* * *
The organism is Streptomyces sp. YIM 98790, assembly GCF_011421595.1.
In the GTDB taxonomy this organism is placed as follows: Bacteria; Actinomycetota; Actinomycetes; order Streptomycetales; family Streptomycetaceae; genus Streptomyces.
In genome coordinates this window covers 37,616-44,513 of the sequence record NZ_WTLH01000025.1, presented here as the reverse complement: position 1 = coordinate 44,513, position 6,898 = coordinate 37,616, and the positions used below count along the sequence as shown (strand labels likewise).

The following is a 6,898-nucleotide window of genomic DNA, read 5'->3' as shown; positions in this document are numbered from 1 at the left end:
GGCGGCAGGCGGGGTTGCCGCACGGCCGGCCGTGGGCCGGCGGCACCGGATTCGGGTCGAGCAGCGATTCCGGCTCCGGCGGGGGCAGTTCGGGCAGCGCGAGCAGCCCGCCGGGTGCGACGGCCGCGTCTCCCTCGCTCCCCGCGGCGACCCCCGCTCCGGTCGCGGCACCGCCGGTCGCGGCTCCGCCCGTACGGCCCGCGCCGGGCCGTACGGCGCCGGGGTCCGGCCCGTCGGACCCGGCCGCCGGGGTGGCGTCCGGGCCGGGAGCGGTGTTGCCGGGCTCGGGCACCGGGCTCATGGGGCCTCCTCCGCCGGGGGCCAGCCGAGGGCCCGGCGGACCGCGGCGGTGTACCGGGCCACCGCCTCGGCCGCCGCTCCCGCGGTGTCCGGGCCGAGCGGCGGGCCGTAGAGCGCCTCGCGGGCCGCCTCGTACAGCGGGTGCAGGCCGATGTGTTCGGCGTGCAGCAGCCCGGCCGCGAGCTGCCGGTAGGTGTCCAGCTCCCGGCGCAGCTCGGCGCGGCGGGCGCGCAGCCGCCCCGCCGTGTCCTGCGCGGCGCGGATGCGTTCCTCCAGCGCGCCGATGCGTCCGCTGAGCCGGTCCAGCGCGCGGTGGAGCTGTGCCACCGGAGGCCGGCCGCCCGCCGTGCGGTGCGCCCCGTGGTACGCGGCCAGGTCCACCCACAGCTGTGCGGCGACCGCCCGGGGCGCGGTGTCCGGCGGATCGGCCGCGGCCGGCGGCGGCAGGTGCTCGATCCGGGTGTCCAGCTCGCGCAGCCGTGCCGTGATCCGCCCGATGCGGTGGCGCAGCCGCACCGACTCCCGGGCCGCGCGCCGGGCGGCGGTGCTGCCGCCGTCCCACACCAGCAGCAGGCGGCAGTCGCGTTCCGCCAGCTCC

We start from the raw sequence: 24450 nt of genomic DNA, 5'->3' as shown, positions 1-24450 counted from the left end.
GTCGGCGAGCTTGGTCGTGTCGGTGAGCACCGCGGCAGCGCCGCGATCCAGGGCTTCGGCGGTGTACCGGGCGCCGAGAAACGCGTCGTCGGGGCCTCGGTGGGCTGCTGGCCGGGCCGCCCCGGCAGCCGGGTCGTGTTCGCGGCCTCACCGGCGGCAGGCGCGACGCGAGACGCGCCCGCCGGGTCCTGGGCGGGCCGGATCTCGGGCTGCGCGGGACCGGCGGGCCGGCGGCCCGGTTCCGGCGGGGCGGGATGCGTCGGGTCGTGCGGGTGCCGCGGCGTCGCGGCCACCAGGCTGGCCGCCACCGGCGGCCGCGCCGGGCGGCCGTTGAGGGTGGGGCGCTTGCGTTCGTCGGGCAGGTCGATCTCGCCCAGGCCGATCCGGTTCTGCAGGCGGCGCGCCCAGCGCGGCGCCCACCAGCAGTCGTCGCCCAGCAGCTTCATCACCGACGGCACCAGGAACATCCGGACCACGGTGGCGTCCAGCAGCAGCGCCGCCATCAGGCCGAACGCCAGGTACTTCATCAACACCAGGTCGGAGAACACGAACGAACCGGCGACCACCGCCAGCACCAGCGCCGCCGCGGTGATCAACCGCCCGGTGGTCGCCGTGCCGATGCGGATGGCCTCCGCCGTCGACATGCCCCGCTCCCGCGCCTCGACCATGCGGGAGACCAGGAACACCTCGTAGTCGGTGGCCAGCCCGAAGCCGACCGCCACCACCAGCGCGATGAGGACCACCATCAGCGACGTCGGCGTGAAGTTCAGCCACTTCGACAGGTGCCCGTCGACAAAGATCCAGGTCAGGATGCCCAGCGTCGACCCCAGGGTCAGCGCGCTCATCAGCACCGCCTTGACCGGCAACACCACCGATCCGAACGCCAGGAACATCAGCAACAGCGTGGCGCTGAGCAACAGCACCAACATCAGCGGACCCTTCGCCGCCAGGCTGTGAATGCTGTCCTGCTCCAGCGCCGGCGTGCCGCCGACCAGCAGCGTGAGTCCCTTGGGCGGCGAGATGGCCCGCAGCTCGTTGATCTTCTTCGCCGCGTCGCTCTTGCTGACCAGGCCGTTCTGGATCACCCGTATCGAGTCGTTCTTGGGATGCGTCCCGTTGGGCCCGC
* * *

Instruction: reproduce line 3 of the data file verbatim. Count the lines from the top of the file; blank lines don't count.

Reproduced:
In genome coordinates this window covers 37,616-44,513 of the sequence record NZ_WTLH01000025.1, presented here as the reverse complement: position 1 = coordinate 44,513, position 6,898 = coordinate 37,616, and the positions used below count along the sequence as shown (strand labels likewise).